Addressing Attendance: Cupertino High School Implements New Requirements for Student Leaders


Student applicants for Cupertino High School’s Associated Student Body commissions and student council noticed that new attendance requirements were implemented for the 2023-2024 school year. Whereas previously, student attendance was evaluated without specific guidelines, ASB has now set a standard of attendance that all prospective applicants must meet to join the class: no more than five unexcused absences and 10 tardies. 

“Initially, at the beginning of the year, we didn’t have anything on attendance. We had behavior and grades,” said assistant principal and ASB advisor George Bechara. “Then, when we started, Mr. Paris and I were looking at the class and started noticing that there were a lot of tardies.”

ASB Secretary Hasti Abbasi, who takes attendance for the fourth-period class, also noted the increase in tardies in the leadership class as the year continued. 

“In the beginning of the year, it was better — we were better at coming to class and not being tardy. But as senioritis has hit, it’s gotten a little harder,” said Abbasi. “It’s definitely hard when a lot of people are tardy, especially because we have our class meetings on Wednesdays, and we need people to vote for certain things, and if they’re not there — let’s say six people are tardy, that’s already a lot that can’t vote on stuff that we have to decide for the school.”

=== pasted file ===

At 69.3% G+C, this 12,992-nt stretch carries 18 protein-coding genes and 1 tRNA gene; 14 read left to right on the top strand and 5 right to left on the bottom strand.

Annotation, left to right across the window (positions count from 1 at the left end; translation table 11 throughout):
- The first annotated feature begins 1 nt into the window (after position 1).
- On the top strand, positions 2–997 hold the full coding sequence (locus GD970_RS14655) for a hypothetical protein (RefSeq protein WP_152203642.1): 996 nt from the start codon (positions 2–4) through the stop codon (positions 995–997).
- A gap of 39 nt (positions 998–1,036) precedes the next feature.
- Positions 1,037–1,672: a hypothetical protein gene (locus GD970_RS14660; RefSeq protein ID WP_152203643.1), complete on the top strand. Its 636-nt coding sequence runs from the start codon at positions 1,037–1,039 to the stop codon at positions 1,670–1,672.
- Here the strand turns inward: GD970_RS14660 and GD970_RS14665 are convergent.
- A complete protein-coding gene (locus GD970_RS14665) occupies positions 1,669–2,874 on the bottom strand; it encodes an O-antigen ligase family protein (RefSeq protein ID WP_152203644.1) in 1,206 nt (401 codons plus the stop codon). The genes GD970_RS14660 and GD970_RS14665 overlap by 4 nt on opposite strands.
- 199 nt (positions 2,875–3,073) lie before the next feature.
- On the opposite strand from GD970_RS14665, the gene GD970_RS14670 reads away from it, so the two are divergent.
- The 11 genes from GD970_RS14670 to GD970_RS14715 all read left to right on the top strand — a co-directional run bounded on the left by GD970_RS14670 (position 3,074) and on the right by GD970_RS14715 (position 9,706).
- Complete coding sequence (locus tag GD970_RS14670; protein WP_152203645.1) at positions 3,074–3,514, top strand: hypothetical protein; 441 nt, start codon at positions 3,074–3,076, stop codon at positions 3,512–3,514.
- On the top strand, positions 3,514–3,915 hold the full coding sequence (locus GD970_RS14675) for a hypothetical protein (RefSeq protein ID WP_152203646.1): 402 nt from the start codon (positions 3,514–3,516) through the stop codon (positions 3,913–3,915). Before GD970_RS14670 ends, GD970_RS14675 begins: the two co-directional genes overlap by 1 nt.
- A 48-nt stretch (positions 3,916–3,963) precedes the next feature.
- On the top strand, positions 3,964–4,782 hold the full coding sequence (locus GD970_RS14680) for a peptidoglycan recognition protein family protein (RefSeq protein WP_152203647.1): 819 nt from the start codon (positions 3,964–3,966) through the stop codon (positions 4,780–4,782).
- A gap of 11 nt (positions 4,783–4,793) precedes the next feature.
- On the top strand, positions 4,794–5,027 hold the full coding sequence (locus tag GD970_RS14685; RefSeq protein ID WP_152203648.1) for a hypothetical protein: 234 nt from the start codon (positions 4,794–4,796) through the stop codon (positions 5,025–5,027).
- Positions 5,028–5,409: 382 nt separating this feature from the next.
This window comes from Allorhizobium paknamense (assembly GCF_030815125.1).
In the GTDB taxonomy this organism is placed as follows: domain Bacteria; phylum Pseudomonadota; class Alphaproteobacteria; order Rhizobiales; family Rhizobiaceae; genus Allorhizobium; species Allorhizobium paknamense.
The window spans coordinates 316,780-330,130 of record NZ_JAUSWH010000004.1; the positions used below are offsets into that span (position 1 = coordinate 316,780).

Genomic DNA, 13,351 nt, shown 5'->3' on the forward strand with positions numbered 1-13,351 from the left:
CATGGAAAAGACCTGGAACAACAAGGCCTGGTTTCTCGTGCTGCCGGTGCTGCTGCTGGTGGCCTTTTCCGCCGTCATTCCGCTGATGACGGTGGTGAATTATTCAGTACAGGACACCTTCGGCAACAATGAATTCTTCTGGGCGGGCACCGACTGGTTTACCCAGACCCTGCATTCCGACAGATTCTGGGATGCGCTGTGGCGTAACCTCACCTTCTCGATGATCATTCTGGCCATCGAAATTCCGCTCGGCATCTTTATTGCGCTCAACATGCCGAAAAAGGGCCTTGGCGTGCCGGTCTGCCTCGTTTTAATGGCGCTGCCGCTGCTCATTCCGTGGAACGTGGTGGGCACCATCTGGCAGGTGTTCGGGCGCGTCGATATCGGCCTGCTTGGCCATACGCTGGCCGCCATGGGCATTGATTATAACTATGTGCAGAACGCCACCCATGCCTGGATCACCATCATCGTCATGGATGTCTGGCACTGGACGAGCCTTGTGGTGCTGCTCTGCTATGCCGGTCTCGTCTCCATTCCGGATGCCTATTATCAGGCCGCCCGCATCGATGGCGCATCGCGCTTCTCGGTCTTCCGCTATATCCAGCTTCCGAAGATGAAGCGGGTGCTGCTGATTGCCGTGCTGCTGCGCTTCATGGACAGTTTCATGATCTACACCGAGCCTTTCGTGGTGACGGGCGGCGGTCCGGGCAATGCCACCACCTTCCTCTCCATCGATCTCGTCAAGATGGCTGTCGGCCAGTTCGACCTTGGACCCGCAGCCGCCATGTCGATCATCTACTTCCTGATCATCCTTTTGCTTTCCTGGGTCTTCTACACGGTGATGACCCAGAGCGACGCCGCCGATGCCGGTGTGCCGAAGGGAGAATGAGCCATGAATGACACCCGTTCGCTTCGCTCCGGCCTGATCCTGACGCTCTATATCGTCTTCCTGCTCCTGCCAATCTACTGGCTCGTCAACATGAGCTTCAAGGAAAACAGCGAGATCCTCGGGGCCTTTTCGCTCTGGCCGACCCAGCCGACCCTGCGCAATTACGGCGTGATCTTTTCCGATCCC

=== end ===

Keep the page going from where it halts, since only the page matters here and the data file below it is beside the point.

Compared to past years, tardy and absence rates have increased significantly at CHS, and ASB has not been the only class impacted.

“It’s all to try to address the tardy problem. This year was a lot worse than last year. And I’m not just talking ASB, I’m talking generally,” said Bechara. “So the school is taking some measures to address it, with the detentions, with speaking to parents, talking to kids to try to minimize the amount of tardies that students are accruing. And some of those tardies are after lunch or brunch. So it’s not like a waking-up issue. If it’s during the day after first, then we have a problem.”

Bechara hopes that the new rule will emphasize the commitment and responsibility that student leaders in ASB hold throughout the school year.

“My leadership students have to know that they are held to higher standards,” said Bechara. “The attendance policy is not a policy that is cruel or anything; it’s a policy to let students know that they need to show up to class on time, that they need to show up to things on time. […] It wasn’t to punish, it wasn’t to be evil to students. It was an educational piece to start warning students that attendance matters.”